Randolph Bias, Doug Gillan
Someone once said, "Gravity—it's not just a good idea, it's the law." In the art-and-science world of user interface (UI) design, the first law we consider—almost the only "law" that gets invoked in our still-too-subjective practice—is Fitts's Law: The time to acquire a physical target is a function of the size of that target and its distance. Why would a forum on evaluation and usability devote space to Fitts's Law? In the first place, much of usability is concerned with selecting—both cognitively and physically—the correct item from a screenful of icons, links, menu items, and other virtual objects. In…
You must be a member of SIGCHI, a subscriber to ACM's Digital Library, or an interactions subscriber to read the full text of this article.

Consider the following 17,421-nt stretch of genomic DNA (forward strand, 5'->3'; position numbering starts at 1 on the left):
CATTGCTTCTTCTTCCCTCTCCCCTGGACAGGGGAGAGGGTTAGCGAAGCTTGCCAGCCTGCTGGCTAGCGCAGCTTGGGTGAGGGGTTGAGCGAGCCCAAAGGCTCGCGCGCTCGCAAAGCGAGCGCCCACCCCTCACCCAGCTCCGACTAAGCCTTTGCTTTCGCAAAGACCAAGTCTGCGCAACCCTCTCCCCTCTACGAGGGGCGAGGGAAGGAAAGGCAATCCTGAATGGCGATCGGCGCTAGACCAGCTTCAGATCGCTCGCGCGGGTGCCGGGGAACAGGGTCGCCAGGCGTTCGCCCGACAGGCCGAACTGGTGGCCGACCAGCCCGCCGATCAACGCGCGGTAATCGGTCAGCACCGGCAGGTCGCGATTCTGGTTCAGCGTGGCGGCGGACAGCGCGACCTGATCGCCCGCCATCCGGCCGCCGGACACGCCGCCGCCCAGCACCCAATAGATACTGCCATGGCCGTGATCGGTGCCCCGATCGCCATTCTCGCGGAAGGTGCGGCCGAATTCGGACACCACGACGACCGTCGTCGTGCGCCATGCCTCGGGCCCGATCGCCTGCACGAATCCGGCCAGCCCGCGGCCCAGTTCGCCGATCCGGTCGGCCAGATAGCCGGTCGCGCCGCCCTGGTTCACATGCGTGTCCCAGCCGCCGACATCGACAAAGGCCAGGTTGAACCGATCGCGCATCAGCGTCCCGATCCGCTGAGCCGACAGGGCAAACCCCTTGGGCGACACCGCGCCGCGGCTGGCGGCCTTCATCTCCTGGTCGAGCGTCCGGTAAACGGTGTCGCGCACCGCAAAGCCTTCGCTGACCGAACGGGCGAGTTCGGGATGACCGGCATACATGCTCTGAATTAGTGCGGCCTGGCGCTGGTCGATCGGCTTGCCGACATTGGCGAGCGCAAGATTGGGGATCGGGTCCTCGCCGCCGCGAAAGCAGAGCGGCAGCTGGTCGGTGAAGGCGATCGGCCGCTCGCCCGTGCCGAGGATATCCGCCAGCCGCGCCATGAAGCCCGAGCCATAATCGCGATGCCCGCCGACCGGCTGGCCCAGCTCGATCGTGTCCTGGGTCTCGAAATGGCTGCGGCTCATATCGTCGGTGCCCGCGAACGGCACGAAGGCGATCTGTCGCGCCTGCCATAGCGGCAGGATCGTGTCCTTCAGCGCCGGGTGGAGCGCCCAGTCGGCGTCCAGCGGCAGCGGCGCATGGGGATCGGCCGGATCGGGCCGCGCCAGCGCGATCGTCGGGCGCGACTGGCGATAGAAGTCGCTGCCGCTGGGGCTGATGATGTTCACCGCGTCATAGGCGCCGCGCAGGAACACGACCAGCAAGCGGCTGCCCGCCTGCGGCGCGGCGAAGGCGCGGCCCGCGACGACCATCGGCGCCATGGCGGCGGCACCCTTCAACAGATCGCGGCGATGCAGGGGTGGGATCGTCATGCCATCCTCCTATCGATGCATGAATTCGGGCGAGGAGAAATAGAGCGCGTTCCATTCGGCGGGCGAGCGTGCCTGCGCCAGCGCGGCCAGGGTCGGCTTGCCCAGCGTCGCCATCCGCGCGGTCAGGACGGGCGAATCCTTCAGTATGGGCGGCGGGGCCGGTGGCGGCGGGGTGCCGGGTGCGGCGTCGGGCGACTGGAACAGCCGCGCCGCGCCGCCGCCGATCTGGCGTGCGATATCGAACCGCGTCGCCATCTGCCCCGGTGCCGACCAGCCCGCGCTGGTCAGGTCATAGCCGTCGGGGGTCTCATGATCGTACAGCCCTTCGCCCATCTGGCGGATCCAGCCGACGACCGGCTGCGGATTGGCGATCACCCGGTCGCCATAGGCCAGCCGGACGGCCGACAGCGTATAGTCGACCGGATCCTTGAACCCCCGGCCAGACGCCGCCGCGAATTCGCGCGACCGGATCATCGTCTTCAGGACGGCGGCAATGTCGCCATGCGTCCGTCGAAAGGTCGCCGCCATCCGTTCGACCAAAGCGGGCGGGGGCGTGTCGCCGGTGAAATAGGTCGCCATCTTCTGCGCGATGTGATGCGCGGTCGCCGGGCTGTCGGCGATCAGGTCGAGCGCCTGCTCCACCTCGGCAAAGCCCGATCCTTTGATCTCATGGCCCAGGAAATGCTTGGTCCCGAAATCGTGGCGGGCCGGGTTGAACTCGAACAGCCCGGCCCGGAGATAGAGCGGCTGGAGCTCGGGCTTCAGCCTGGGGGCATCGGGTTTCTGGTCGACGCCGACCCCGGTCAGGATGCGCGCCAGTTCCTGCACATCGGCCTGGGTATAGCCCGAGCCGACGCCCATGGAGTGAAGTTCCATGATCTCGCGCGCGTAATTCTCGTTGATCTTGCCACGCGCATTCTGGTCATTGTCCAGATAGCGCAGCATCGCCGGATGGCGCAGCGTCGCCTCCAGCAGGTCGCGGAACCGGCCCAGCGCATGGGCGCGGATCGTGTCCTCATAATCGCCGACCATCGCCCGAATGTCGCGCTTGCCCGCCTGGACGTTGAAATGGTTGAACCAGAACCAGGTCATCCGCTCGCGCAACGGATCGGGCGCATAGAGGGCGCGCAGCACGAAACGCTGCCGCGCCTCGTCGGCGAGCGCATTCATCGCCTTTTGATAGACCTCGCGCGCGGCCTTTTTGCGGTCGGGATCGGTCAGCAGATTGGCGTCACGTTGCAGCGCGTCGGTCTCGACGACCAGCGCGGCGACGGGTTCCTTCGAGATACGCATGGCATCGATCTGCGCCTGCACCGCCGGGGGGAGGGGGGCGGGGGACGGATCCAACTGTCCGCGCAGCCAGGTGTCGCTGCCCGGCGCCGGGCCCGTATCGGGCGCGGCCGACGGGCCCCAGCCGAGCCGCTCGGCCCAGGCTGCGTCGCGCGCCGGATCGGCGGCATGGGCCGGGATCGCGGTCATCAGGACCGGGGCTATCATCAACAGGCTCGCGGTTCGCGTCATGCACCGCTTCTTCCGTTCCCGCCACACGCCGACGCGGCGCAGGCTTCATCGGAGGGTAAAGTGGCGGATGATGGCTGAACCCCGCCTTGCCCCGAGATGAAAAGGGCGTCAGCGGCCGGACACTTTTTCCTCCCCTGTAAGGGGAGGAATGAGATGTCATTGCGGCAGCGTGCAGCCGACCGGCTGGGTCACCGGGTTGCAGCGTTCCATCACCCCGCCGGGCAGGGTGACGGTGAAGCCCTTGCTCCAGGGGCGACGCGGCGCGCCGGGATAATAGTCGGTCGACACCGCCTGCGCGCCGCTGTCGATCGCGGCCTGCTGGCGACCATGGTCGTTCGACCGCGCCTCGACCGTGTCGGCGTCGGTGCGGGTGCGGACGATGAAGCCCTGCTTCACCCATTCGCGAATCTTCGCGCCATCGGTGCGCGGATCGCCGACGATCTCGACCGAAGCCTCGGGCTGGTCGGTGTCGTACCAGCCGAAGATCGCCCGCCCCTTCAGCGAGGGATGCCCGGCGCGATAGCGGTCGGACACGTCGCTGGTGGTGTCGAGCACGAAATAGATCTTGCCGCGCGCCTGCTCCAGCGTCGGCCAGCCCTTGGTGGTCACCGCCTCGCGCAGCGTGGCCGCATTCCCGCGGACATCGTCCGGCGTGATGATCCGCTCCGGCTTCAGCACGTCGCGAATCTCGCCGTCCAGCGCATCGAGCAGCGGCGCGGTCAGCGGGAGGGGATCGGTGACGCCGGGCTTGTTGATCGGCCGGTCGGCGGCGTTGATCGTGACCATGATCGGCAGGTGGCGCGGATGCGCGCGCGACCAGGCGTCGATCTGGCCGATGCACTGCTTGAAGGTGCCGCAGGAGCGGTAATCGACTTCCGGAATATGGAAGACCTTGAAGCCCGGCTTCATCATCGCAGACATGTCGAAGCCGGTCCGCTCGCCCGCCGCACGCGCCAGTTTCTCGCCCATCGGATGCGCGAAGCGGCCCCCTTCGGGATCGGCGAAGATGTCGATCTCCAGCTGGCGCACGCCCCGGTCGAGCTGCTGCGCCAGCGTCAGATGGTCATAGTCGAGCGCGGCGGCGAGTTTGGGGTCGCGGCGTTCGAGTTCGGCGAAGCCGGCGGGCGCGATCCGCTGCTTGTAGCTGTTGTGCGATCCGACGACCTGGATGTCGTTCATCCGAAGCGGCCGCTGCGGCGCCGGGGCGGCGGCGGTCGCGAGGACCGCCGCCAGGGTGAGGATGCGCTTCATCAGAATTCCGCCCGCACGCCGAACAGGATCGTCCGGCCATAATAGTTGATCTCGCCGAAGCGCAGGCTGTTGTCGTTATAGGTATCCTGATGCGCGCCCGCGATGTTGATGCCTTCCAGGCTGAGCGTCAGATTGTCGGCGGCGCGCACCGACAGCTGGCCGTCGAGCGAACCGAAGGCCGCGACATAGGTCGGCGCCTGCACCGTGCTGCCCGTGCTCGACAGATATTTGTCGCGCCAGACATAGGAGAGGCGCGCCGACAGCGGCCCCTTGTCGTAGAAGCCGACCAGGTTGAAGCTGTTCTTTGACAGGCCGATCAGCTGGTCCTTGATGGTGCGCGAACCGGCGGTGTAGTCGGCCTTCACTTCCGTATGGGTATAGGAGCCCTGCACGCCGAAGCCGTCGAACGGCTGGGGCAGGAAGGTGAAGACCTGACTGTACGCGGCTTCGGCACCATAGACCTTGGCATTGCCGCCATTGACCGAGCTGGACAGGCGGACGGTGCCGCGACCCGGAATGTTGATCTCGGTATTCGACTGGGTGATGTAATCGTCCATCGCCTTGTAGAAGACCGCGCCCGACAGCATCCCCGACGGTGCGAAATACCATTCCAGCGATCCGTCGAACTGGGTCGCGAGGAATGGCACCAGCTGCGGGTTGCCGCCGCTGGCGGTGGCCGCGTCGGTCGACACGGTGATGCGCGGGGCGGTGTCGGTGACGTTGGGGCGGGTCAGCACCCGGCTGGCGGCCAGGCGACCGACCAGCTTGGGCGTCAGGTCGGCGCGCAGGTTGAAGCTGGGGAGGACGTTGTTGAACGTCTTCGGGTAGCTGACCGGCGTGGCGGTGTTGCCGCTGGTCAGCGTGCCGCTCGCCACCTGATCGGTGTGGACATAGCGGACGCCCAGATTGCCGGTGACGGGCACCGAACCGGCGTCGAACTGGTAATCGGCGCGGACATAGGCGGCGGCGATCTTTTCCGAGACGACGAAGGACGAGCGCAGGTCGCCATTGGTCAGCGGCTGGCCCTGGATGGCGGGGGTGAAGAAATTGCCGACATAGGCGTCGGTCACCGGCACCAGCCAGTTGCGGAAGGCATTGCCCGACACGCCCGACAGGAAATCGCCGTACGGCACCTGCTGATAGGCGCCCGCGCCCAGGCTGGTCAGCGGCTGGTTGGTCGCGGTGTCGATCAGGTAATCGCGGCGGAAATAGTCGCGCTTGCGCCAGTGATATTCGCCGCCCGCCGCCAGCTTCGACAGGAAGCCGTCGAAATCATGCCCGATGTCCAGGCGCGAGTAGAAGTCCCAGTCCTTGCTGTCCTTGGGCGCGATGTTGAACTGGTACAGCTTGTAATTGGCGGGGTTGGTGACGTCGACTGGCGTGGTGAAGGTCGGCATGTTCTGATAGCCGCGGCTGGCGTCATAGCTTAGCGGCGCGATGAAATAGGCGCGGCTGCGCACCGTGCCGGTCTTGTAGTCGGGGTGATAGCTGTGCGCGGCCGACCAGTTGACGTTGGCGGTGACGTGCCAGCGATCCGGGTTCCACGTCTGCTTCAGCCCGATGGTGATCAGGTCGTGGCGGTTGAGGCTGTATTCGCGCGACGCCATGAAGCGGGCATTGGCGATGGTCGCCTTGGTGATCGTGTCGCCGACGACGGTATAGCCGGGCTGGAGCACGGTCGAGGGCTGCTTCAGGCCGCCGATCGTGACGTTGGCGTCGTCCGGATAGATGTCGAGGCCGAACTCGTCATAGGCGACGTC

GET ACCESSJoin ACM SIGCHI
In addition to all of the professional benefits of being a SIGCHI member, members get full access to interactions online content and receive the print version of the magazine bimonthly.
Subscribe to the ACM Digital Library
Get access to all interactions content online and the entire archive of ACM publications dating back to 1954. (Please check with your institution to see if it already has a subscription.)
Subscribe to interactions
Get full access to interactions online content and receive the print version of the magazine bimonthly.